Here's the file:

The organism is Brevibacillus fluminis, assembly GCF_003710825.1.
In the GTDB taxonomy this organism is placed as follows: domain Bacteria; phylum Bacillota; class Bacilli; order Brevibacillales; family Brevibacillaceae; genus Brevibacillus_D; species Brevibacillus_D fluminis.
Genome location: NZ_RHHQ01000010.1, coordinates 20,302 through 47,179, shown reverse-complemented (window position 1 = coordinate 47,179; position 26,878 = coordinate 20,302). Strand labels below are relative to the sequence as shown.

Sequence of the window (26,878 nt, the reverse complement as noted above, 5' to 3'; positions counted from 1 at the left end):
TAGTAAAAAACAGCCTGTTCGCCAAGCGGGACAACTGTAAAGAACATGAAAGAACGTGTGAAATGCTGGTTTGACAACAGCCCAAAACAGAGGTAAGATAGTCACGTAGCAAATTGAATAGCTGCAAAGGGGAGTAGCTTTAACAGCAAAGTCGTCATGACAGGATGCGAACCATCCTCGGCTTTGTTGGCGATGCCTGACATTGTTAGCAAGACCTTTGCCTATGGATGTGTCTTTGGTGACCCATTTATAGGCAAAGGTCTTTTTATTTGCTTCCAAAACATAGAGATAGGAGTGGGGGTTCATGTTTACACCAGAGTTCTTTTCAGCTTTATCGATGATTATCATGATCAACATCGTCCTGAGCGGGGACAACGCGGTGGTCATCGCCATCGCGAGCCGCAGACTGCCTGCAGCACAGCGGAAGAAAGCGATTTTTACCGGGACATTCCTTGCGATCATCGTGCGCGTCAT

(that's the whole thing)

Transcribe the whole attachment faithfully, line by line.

The organism is Brevibacillus fluminis, assembly GCF_003710825.1.
In the GTDB taxonomy this organism is placed as follows: domain Bacteria; phylum Bacillota; class Bacilli; order Brevibacillales; family Brevibacillaceae; genus Brevibacillus_D; species Brevibacillus_D fluminis.
Genome location: NZ_RHHQ01000010.1, coordinates 20,302 through 47,179, shown reverse-complemented (window position 1 = coordinate 47,179; position 26,878 = coordinate 20,302). Strand labels below are relative to the sequence as shown.

Sequence of the window (26,878 nt, the reverse complement as noted above, 5' to 3'; positions counted from 1 at the left end):
TAGTAAAAAACAGCCTGTTCGCCAAGCGGGACAACTGTAAAGAACATGAAAGAACGTGTGAAATGCTGGTTTGACAACAGCCCAAAACAGAGGTAAGATAGTCACGTAGCAAATTGAATAGCTGCAAAGGGGAGTAGCTTTAACAGCAAAGTCGTCATGACAGGATGCGAACCATCCTCGGCTTTGTTGGCGATGCCTGACATTGTTAGCAAGACCTTTGCCTATGGATGTGTCTTTGGTGACCCATTTATAGGCAAAGGTCTTTTTATTTGCTTCCAAAACATAGAGATAGGAGTGGGGGTTCATGTTTACACCAGAGTTCTTTTCAGCTTTATCGATGATTATCATGATCAACATCGTCCTGAGCGGGGACAACGCGGTGGTCATCGCCATCGCGAGCCGCAGACTGCCTGCAGCACAGCGGAAGAAAGCGATTTTTACCGGGACATTCCTTGCGATCATCGTGCGCGTCAT